Weather wise, it’s unseasonably rainy, or more accurately; rainy, humid and cold … and also windy, which always makes the cold part of the equation feel even colder. Yesterday the latest bout with a few days of rain broke and switched to very overcast and occasional stints of drizzle.
During the rain the deer movement was shut down, probably due the cold rain and 30 degree plus winds. One thing that is always good about weather that deer don’t like to move around in is that when it stops they come out of hiding.
Yesterday morning I woke up at 3:00am and checked outside. Hurray, it was not raining! Since it doesn’t get daylight until 6:30am I slid back under the covers and ZZZed out until my alarm went off. At 6:05 I was in my closest ground blind. Heavily overcast skies brought daylight in at a crawl. But gradually deer shadows appeared in my view.
A very large bodied, big racked buck and a doe eased in and the doe browsed on the new growth alfalfa I’d planted. Other bucks materialized in the trees. The does’ scent had brought them in and put them in the frame of mind for some doe romancing. But as soon as a buck moved toward the doe, the bigger buck aggressively intercepted them. I wanted some pictures of this action but the daylight didn’t give me suitable camera light until they had gone.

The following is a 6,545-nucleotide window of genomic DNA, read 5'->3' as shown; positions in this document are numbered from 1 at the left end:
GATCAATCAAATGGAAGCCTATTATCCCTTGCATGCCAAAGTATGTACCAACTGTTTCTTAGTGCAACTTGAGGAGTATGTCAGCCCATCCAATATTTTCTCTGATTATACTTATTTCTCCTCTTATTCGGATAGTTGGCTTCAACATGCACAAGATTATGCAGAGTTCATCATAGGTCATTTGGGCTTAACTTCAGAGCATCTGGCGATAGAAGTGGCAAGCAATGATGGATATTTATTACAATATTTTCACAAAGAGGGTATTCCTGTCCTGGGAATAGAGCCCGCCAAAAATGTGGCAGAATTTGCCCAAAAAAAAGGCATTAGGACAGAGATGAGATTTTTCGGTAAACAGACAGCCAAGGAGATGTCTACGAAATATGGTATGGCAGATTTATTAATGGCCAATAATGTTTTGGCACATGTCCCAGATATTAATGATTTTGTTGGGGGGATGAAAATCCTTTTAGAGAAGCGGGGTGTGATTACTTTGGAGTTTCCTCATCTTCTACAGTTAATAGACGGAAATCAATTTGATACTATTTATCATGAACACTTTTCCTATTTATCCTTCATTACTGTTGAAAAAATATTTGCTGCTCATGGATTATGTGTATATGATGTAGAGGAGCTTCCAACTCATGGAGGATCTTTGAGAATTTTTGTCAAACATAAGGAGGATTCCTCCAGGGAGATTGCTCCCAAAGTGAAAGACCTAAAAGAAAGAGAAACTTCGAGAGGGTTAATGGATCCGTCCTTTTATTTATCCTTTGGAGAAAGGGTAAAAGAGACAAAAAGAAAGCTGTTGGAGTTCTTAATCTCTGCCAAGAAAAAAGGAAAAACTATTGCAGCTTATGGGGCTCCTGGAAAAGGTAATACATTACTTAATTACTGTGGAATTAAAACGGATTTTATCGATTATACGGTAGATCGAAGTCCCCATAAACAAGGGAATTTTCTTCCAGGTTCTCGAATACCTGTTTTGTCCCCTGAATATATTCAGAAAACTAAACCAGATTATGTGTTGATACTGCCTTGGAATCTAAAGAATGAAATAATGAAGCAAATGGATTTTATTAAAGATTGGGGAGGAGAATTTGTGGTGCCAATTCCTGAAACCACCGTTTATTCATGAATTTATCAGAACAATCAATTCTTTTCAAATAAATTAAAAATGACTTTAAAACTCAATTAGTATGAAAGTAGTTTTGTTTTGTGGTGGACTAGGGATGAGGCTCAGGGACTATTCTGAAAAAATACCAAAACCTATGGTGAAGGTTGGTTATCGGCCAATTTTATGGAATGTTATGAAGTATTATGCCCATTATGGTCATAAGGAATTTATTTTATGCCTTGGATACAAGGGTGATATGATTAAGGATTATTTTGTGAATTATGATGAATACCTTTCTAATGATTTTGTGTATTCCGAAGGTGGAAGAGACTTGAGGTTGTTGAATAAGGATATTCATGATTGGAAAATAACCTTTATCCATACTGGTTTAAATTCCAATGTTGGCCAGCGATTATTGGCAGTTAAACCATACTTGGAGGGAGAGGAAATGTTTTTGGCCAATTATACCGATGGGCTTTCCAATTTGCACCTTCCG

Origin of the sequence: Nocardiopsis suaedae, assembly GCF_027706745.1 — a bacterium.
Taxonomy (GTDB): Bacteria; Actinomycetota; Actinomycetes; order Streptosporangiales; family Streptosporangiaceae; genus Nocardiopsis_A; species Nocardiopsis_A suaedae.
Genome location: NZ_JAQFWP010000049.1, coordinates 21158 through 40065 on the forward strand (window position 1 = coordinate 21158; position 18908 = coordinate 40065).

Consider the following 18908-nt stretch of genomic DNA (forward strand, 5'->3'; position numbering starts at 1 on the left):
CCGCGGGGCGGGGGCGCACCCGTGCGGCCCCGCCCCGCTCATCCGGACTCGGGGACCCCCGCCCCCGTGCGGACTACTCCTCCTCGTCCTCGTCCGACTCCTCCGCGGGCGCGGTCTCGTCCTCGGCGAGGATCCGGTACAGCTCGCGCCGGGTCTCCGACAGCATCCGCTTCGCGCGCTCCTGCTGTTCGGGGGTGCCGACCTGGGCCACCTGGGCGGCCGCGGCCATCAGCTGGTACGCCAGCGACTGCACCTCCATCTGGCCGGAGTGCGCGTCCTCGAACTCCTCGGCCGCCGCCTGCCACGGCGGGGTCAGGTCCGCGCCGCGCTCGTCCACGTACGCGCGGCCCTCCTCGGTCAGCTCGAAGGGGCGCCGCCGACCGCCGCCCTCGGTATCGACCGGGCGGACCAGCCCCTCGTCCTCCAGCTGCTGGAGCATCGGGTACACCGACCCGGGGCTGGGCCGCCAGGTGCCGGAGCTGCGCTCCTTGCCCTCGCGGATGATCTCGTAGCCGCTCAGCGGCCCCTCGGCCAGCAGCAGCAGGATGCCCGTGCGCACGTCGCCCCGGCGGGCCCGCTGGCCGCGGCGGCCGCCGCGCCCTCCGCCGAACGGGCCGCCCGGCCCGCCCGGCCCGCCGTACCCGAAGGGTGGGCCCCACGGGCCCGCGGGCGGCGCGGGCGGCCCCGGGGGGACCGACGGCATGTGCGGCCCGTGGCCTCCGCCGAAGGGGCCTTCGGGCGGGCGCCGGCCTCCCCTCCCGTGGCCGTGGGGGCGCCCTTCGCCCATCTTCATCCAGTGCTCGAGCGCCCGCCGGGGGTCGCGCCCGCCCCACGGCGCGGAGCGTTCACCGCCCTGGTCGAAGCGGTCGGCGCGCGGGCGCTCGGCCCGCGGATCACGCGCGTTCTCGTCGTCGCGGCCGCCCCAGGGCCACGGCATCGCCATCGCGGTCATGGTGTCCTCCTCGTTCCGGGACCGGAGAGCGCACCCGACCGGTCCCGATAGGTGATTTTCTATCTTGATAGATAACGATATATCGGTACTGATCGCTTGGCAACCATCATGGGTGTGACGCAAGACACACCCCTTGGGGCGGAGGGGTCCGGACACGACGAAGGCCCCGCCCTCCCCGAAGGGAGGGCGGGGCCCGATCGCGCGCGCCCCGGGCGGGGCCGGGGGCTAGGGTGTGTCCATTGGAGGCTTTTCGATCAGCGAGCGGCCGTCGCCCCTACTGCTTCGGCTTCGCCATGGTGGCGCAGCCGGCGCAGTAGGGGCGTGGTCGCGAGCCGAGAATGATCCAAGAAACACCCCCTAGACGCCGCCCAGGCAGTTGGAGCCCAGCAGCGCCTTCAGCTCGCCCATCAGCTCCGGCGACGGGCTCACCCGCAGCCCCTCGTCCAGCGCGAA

Doe groups are back together now and after daylight showed up they began walking through the area. Soon, I noticed a lone doe and took it’s picture on the edge of the trees.
Hmmm, a mature doe by herself, I had to wonder if she was looking for a buck to hang out with. But no such luck. Because when she got closer, I saw a large buck behind her. She already had an admirer.
The buck stepped out of the woods and postured up. In spite of the fact that he could see the doe 10 yards in front of him, the buck picked up her scent trail and followed it.
He stiff legged over to the doe and, being careful not to look directly at her, he stood near her.
I zoomed in closer on the bucks rack. He is a 10-point and his right G2 is broken. Notice his forehead, he has it discolored from rubbing trees and fighting.
Slowly, purposefully, the buck slowly went towards the edge of the nearby trees.
He angled to my right, probably headed toward a trail into the dense trees. Check out the size of this guys neck. He’s a real fat-neck buck.
I snapped a picture as the buck entered the trees … as the doe followed along behind him.
Deer movement continued and at one time I counted a total of 16 does, spread around in their individual groups. Yep, the rut is days passed.
But the 2nd rut is slipping up in us.